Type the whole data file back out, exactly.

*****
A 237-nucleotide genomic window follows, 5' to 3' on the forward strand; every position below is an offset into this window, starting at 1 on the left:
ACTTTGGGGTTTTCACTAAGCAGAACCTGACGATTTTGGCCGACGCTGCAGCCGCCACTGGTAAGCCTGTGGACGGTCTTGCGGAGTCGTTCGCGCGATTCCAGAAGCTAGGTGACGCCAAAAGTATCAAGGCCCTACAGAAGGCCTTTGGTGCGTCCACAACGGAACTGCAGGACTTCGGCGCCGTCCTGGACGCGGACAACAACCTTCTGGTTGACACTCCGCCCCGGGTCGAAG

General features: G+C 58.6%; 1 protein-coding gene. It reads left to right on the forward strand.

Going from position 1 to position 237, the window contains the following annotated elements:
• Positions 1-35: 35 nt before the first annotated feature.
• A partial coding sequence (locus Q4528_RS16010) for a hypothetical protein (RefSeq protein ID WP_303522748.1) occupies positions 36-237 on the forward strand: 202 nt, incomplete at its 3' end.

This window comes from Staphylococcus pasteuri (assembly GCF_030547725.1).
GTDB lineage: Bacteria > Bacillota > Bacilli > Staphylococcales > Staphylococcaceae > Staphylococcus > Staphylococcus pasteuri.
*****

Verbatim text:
A 237-nucleotide genomic window follows, 5' to 3' on the forward strand; every position below is an offset into this window, starting at 1 on the left:
ACTTTGGGGTTTTCACTAAGCAGAACCTGACGATTTTGGCCGACGCTGCAGCCGCCACTGGTAAGCCTGTGGACGGTCTTGCGGAGTCGTTCGCGCGATTCCAGAAGCTAGGTGACGCCAAAAGTATCAAGGCCCTACAGAAGGCCTTTGGTGCGTCCACAACGGAACTGCAGGACTTCGGCGCCGTCCTGGACGCGGACAACAACCTTCTGGTTGACACTCCGCCCCGGGTCGAAG

General features: G+C 58.6%; 1 protein-coding gene. It reads left to right on the forward strand.

Going from position 1 to position 237, the window contains the following annotated elements:
• Positions 1-35: 35 nt before the first annotated feature.
• A partial coding sequence (locus Q4528_RS16010) for a hypothetical protein (RefSeq protein ID WP_303522748.1) occupies positions 36-237 on the forward strand: 202 nt, incomplete at its 3' end.

This window comes from Staphylococcus pasteuri (assembly GCF_030547725.1).
GTDB lineage: Bacteria > Bacillota > Bacilli > Staphylococcales > Staphylococcaceae > Staphylococcus > Staphylococcus pasteuri.